Azerbaijan as the name of an independent republic

Tadeusz Swietochowski comments on the Czarist reforms during the 19th century [Tadeusz Swietochowski, Russia and Azerbaijan: A Borderland in Transition (New York: Columbia University Press, 1995. pg 16] :cquote|For all the built-in pitfalls in Russian administrative reforms, it was also apparent that these reforms enhanced its internal consolidation of Azerbaijan in at least two important respects: the dismantling of Khanates weakened deeply rooted local particularisms, and the formation of the two guberniaas of Eastern Transcaucasia resulted in territorial block that the “Shirvanis” or “Arranis” would regard as the core of their homeland. Even the term Azerbaijan, although seldom used for the territory north of Araxes, began to appear in the works of European scholars or journalists.

With the collapse of Tsarist Russia in 1917, the Musavat Party met in Tbilisi on May 28, 1918 and proclaimed independence of their country with the name Azerbaijan Democratic Republic. Tadsuez Swietchowski also comments on the Iranian reaction and subsequent response from the new government [Tadeusz Swietochowski, Russia and Azerbaijan: A Borderland in Transition (New York: Columbia University Press, 1995. pg 69] :cquote|Although the proclamation restricted its claim to the territory north of the Araxes, the use of the name Azerbaijan would soon bring objections from Iran. In Teheran, suspicions were aroused that the Republic of Azerbaijan served as an Ottoman device for detaching the Tabriz province from Iran. Likewise, the national revolutionary Jangali movement in Gilan, while welcoming the independence of every Muslim land as a "source of joy", asked in its newspaper if the choice of the name Azerbaijan implied the new republic's desire to join Iran. If so, they said, it should be stated clearly, otherwise Iranians would be opposed to calling that republic Azerbaijan. Consequently, to allay Iranian fears, the Azerbaijani government would accommodatingly use the term Caucasian Azerbaijan in its documents for circulation abroad.

He also states:

According to Igor M. Diakonoff:

According to Vladimir Minorsky:

Vasily Bartold has stated:

Terminology today

Today the name Azerbaijan denotes both the republic of Azerbaijan and the north western provinces of Iran, which are East Azerbaijan, West Azerbaijan, Ardabil and Zanjan. During the soviet era, the name 'Southern Azerbaijan' was created and propagated throughout the USSRMichael P. Croissant, "The Armenia-Azerbaijan Conflict: Causes and Implications", Praeger/Greenwood, 1998. pg 61] . The USSR also created two organizations cite web| url=http://www.wilsoncenter.org/index.cfm?topic_id=1409&fuseaction=va2.browse&sort=Collection&item=1945%2D46%20Iranian%20Crisis| title="Cold War International History Project 1945-46 Iranian Crisis"] for separating East and West Azerbaijan provinces from Iran. Today, the nomenclature South Azerbaijan is used by some politicians in the Republic of Azerbaijan and some groups advocating separatism of Iranian Azerbaijan. At the same time, the heavily Kurdish populated province of west Azerbaijan in Iran has also been called East Kurdistan(Rojhelat) by some Kurdish political groups and this nomenclature has also been used by some western sources. [Alessandra Galié, Development in Syria, Kurdish Human Rights Project, pg 49] . Some Armenian political groups have also marked parts of Iranian Azerbaijan as greater Armenia and the term ‘’Greater Armenia’’ has been used by some western sources to refer to portions of Iranian Azerbaijan.Fact|date=June 2008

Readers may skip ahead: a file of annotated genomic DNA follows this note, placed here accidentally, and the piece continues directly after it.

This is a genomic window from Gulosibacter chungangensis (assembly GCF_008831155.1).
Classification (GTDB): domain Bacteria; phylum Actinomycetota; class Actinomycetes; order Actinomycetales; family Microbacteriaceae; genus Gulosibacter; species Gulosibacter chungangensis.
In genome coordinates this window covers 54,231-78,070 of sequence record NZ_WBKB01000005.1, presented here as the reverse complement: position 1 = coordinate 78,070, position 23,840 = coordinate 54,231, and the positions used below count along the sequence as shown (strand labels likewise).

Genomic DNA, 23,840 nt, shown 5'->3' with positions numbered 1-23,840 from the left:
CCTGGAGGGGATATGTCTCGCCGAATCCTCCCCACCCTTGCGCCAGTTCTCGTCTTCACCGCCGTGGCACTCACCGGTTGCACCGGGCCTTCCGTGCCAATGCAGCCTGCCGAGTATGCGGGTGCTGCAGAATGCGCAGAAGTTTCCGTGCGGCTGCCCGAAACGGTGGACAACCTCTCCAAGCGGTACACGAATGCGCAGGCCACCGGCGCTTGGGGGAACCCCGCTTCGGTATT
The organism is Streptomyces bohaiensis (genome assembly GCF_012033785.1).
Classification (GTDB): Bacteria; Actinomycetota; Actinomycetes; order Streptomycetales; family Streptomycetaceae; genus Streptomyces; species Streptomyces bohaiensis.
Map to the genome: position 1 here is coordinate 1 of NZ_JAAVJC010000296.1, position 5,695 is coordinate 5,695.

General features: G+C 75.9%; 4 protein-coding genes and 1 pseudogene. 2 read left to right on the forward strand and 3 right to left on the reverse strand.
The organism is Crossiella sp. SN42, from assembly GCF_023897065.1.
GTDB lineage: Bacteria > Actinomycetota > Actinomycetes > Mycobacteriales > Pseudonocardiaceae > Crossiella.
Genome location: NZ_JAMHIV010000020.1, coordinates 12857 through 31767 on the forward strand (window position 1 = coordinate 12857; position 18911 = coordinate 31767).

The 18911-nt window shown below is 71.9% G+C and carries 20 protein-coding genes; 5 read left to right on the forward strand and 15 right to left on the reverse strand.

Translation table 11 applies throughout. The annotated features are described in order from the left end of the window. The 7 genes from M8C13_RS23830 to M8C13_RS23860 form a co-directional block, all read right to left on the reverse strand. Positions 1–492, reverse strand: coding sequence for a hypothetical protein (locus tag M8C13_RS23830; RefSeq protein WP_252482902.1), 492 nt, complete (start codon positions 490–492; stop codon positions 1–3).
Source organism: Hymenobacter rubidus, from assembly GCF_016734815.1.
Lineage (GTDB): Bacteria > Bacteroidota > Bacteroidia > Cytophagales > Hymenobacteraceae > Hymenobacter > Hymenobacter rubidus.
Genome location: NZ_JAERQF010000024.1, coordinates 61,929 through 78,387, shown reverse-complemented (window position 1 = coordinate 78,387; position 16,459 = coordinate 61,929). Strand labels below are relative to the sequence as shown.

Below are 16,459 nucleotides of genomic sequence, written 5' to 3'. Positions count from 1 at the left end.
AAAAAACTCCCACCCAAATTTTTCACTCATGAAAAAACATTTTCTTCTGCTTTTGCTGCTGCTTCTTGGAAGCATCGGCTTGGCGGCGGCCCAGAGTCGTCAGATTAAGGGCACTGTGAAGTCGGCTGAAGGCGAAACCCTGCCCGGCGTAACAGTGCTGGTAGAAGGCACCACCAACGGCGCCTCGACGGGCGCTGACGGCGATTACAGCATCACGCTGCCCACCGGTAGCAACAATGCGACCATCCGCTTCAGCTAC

Azerbaijani people

Historically the Turkic-speaking people of Iranian Azerbaijan and the Caucasus often called themselves or were referred to by some neighbouring peoples (e.g. Persians) as Turks, and religious identification prevailed over ethnic identification. When Transacaucasia became part of the Russian empire, Russian authorities, who traditionally called all Turkic people Tatars, called Azeris Aderbeijani/Azerbaijani or Caucasian Tatars to distinguish them from other Turkic people, also called Tatars by Russians. [ru icon [http://www.demoscope.ru/weekly/2005/0187/perep04.php Demoscope Weekly. Alphabetical list of people, living in the Russian empire, 1895.] ] Russian Brockhaus and Efron Encyclopedic Dictionary also refers to Azerbaijanis as Aderbeijans in some articles. [ru icon [http://www.cultinfo.ru/fulltext/1/001/007/103/103729.htm Brockhaus and Efron Encyclopedic Dictionary. "Turks".] Saint Petersburg, Russia, 1890-1907] According to the article Turko-Tatars of the above encyclopedia, “some scholars (Yadrintsev, Kharuzin, Shantr) suggested to change the terminology of some Turko-Tatar people, who somatically don’t have much in common with Turks, for instance, to call Aderbaijani Tatars (Iranians by type) Aderbaijans”. [ru icon [http://www.cultinfo.ru/fulltext/1/001/007/103/103731.htm Brockhaus and Efron Encyclopedic Dictionary. "Turko-Tatars".] Saint Petersburg, Russia, 1890-1907] The modern ethnonym Azerbaijani/Azeri in its present form was accepted in 1930s.

See also

*Iran
*Republic of Azerbaijan
*Iranian Azerbaijan
*Arran
*Caucasus Albania
*Atropatene
*Aturpatakan
*Armenia
*Georgia
*Azerbaijani people
*Iranian Theory Regarding Azeri's

References